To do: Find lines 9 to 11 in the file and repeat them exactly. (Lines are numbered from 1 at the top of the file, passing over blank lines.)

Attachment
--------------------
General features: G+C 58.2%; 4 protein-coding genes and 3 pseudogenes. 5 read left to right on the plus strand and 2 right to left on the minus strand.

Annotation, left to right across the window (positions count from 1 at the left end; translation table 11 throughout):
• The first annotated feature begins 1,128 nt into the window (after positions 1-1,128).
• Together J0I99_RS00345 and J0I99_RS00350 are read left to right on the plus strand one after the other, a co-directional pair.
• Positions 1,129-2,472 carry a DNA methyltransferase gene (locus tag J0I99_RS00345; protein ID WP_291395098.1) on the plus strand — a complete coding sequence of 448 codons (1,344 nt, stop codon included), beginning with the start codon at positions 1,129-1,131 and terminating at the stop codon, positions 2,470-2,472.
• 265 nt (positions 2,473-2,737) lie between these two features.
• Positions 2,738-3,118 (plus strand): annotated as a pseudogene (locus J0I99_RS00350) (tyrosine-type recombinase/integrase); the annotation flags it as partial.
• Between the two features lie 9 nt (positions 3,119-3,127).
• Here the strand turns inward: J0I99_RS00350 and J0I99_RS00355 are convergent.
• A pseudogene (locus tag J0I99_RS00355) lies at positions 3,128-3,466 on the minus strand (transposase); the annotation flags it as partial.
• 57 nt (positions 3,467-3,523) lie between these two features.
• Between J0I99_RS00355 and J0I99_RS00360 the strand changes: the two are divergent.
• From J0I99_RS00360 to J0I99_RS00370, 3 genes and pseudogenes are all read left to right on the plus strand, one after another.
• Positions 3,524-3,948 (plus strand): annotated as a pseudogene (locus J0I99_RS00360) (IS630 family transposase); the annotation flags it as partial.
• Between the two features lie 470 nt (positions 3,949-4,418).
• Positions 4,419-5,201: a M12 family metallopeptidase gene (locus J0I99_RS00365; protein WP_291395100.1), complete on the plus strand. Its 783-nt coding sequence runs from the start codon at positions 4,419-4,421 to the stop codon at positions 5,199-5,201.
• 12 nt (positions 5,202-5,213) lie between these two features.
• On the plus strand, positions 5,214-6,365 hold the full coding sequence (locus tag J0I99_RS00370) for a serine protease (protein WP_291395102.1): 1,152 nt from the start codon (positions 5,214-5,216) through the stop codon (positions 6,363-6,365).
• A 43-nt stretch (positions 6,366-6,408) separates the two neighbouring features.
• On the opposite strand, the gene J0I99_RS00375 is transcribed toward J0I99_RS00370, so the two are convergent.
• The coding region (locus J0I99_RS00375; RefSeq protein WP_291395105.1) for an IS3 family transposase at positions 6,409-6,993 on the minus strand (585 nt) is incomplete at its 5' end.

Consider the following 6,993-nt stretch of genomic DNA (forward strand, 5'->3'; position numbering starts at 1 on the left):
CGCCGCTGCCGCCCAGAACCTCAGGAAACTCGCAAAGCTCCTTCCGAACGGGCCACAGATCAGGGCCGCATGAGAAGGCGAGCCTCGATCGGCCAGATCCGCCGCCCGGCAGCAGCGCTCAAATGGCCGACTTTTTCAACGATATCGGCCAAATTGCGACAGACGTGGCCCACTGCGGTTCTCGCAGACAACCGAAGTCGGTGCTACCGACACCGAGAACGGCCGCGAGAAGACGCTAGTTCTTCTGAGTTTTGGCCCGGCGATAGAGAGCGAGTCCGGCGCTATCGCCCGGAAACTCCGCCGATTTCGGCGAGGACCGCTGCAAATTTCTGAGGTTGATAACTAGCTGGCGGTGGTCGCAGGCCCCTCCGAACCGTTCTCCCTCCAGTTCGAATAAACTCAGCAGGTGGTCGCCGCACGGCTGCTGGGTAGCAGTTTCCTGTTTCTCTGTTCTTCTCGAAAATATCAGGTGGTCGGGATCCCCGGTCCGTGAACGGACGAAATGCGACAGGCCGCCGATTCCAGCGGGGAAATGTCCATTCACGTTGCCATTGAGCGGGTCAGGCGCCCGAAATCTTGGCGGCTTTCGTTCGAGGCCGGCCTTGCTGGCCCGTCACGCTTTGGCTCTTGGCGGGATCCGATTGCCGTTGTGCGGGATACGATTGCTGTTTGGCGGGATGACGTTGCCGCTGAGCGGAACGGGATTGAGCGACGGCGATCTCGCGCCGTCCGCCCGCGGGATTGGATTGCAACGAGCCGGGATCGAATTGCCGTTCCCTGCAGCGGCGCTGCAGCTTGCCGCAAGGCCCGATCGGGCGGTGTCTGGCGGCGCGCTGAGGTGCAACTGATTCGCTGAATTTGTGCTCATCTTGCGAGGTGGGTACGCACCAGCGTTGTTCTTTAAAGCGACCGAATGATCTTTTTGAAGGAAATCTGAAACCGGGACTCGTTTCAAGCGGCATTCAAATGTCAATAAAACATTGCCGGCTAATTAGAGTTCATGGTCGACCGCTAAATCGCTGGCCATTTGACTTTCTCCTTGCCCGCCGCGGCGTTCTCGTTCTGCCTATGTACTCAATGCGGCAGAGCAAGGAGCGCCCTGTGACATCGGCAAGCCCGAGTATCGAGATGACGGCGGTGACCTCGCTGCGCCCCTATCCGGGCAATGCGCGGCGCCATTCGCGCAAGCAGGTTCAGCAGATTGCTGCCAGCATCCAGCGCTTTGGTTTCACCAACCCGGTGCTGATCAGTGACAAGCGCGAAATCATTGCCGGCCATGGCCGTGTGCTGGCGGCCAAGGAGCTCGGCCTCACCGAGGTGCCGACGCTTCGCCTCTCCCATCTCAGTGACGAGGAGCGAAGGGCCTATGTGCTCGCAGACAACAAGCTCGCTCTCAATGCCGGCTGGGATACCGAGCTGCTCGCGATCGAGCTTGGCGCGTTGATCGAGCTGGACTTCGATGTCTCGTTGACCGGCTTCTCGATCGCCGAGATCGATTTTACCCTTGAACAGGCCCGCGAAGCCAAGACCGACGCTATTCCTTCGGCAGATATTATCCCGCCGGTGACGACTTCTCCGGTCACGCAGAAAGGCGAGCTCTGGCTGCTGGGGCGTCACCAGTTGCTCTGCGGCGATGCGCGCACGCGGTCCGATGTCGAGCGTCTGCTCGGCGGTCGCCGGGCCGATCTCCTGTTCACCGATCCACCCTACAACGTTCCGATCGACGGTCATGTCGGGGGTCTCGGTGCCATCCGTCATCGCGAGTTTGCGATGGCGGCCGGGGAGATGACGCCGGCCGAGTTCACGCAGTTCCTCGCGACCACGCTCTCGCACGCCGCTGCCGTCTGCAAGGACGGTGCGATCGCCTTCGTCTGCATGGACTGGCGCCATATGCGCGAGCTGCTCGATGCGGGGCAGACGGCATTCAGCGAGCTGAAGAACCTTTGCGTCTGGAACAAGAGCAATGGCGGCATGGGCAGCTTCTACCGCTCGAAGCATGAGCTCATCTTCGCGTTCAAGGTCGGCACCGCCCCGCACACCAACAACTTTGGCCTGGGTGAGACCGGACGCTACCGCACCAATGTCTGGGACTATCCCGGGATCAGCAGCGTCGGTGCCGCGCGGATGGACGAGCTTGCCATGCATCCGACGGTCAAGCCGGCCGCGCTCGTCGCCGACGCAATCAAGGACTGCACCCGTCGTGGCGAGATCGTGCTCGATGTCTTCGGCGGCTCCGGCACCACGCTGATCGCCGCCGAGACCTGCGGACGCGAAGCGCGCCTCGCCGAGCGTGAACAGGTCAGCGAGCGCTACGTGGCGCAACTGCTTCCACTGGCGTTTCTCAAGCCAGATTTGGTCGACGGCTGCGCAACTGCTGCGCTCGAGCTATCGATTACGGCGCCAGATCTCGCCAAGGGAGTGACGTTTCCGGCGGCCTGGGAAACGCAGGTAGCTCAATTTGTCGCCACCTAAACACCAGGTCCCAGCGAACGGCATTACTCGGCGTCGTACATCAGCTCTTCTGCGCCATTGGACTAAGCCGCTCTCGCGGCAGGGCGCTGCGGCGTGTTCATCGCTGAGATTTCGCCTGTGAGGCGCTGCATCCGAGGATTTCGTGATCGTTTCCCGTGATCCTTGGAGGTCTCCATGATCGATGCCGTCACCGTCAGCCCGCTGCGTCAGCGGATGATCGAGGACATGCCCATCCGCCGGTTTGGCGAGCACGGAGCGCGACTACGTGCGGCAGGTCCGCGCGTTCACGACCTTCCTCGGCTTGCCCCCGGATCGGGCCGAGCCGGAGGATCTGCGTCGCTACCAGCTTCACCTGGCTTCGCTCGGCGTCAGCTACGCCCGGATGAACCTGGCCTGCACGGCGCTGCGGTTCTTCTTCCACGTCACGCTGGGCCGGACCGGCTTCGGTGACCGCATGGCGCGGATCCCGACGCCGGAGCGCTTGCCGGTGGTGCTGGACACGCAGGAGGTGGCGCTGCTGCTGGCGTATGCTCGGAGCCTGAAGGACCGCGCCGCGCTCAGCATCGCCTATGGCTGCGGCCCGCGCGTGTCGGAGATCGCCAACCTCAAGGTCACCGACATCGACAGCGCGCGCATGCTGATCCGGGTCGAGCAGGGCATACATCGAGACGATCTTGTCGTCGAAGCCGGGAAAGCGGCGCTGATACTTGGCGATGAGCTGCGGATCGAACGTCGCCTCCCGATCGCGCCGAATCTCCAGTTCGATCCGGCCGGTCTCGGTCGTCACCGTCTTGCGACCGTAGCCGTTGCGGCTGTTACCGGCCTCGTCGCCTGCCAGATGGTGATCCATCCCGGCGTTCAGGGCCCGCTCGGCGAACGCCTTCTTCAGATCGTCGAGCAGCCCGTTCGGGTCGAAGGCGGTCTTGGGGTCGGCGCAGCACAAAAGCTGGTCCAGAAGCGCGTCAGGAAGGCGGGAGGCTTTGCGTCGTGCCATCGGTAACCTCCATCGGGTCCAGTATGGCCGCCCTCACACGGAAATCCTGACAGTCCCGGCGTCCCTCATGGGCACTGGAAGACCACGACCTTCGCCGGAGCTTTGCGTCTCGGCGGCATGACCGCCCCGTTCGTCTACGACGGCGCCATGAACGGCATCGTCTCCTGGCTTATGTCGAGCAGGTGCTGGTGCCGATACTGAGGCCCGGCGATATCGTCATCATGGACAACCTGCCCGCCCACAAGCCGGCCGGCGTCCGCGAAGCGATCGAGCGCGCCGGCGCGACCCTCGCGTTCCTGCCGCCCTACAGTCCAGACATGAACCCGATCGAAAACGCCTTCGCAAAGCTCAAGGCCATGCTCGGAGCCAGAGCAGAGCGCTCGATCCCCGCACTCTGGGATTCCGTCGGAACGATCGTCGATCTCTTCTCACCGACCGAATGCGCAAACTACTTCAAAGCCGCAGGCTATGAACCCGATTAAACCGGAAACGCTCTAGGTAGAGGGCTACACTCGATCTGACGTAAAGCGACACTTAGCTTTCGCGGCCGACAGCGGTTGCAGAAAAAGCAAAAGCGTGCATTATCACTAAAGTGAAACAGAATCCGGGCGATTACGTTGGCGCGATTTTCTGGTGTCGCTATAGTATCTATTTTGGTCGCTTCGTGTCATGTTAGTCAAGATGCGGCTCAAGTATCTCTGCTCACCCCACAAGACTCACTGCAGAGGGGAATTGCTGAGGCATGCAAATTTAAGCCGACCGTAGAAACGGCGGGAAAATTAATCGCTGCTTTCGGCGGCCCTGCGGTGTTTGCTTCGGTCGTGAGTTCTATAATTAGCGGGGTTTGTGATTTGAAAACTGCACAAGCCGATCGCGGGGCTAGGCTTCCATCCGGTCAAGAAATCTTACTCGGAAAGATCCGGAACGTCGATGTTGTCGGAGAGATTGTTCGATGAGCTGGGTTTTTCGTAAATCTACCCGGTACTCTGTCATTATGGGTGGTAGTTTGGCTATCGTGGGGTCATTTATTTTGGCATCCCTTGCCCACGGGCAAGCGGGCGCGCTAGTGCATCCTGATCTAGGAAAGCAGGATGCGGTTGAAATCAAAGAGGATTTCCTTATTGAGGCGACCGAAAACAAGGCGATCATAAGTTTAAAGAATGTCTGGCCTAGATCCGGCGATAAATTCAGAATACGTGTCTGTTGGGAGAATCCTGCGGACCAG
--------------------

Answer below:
• Here the strand turns inward: J0I99_RS00350 and J0I99_RS00355 are convergent.
• A pseudogene (locus tag J0I99_RS00355) lies at positions 3,128-3,466 on the minus strand (transposase); the annotation flags it as partial.
• 57 nt (positions 3,467-3,523) lie between these two features.